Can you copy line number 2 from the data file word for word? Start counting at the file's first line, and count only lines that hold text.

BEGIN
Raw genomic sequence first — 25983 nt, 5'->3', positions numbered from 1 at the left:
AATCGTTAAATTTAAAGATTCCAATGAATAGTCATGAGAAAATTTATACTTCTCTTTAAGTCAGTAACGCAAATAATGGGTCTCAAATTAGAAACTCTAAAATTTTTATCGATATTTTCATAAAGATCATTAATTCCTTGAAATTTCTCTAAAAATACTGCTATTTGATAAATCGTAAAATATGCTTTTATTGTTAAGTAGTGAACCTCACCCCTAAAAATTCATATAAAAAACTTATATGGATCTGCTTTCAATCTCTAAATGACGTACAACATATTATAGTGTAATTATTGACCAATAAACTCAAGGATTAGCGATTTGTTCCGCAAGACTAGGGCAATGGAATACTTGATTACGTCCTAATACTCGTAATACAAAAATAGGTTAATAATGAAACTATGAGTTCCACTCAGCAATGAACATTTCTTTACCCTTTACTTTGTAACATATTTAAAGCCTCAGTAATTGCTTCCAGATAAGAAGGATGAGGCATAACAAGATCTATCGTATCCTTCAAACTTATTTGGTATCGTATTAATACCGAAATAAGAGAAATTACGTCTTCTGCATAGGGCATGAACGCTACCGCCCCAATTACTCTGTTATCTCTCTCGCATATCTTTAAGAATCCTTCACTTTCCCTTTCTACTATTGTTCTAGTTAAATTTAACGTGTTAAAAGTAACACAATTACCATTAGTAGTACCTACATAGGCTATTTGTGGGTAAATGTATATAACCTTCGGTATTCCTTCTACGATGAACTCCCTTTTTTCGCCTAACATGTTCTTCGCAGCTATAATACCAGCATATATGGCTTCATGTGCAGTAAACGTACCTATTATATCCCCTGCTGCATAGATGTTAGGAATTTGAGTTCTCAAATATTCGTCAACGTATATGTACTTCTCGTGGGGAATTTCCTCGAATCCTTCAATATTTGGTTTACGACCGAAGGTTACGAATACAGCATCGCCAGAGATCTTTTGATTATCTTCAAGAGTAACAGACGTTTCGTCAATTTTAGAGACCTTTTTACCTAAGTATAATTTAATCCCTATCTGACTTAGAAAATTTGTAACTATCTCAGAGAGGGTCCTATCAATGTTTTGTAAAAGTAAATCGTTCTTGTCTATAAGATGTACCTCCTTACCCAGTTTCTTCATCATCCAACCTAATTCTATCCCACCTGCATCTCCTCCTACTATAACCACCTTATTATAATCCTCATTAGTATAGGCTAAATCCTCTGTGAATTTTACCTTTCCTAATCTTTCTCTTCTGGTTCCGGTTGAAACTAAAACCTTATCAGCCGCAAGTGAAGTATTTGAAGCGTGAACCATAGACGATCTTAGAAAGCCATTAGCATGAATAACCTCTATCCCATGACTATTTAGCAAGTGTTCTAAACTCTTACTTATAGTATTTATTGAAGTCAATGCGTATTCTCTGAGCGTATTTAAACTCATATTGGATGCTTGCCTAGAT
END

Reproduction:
AATCGTTAAATTTAAAGATTCCAATGAATAGTCATGAGAAAATTTATACTTCTCTTTAAGTCAGTAACGCAAATAATGGGTCTCAAATTAGAAACTCTAAAATTTTTATCGATATTTTCATAAAGATCATTAATTCCTTGAAATTTCTCTAAAAATACTGCTATTTGATAAATCGTAAAATATGCTTTTATTGTTAAGTAGTGAACCTCACCCCTAAAAATTCATATAAAAAACTTATATGGATCTGCTTTCAATCTCTAAATGACGTACAACATATTATAGTGTAATTATTGACCAATAAACTCAAGGATTAGCGATTTGTTCCGCAAGACTAGGGCAATGGAATACTTGATTACGTCCTAATACTCGTAATACAAAAATAGGTTAATAATGAAACTATGAGTTCCACTCAGCAATGAACATTTCTTTACCCTTTACTTTGTAACATATTTAAAGCCTCAGTAATTGCTTCCAGATAAGAAGGATGAGGCATAACAAGATCTATCGTATCCTTCAAACTTATTTGGTATCGTATTAATACCGAAATAAGAGAAATTACGTCTTCTGCATAGGGCATGAACGCTACCGCCCCAATTACTCTGTTATCTCTCTCGCATATCTTTAAGAATCCTTCACTTTCCCTTTCTACTATTGTTCTAGTTAAATTTAACGTGTTAAAAGTAACACAATTACCATTAGTAGTACCTACATAGGCTATTTGTGGGTAAATGTATATAACCTTCGGTATTCCTTCTACGATGAACTCCCTTTTTTCGCCTAACATGTTCTTCGCAGCTATAATACCAGCATATATGGCTTCATGTGCAGTAAACGTACCTATTATATCCCCTGCTGCATAGATGTTAGGAATTTGAGTTCTCAAATATTCGTCAACGTATATGTACTTCTCGTGGGGAATTTCCTCGAATCCTTCAATATTTGGTTTACGACCGAAGGTTACGAATACAGCATCGCCAGAGATCTTTTGATTATCTTCAAGAGTAACAGACGTTTCGTCAATTTTAGAGACCTTTTTACCTAAGTATAATTTAATCCCTATCTGACTTAGAAAATTTGTAACTATCTCAGAGAGGGTCCTATCAATGTTTTGTAAAAGTAAATCGTTCTTGTCTATAAGATGTACCTCCTTACCCAGTTTCTTCATCATCCAACCTAATTCTATCCCACCTGCATCTCCTCCTACTATAACCACCTTATTATAATCCTCATTAGTATAGGCTAAATCCTCTGTGAATTTTACCTTTCCTAATCTTTCTCTTCTGGTTCCGGTTGAAACTAAAACCTTATCAGCCGCAAGTGAAGTATTTGAAGCGTGAACCATAGACGATCTTAGAAAGCCATTAGCATGAATAACCTCTATCCCATGACTATTTAGCAAGTGTTCTAAACTCTTACTTATAGTATTTATTGAAGTCAATGCGTATTCTCTGAGCGTATTTAAACTCATATTGGATGCTTGCCTAGAT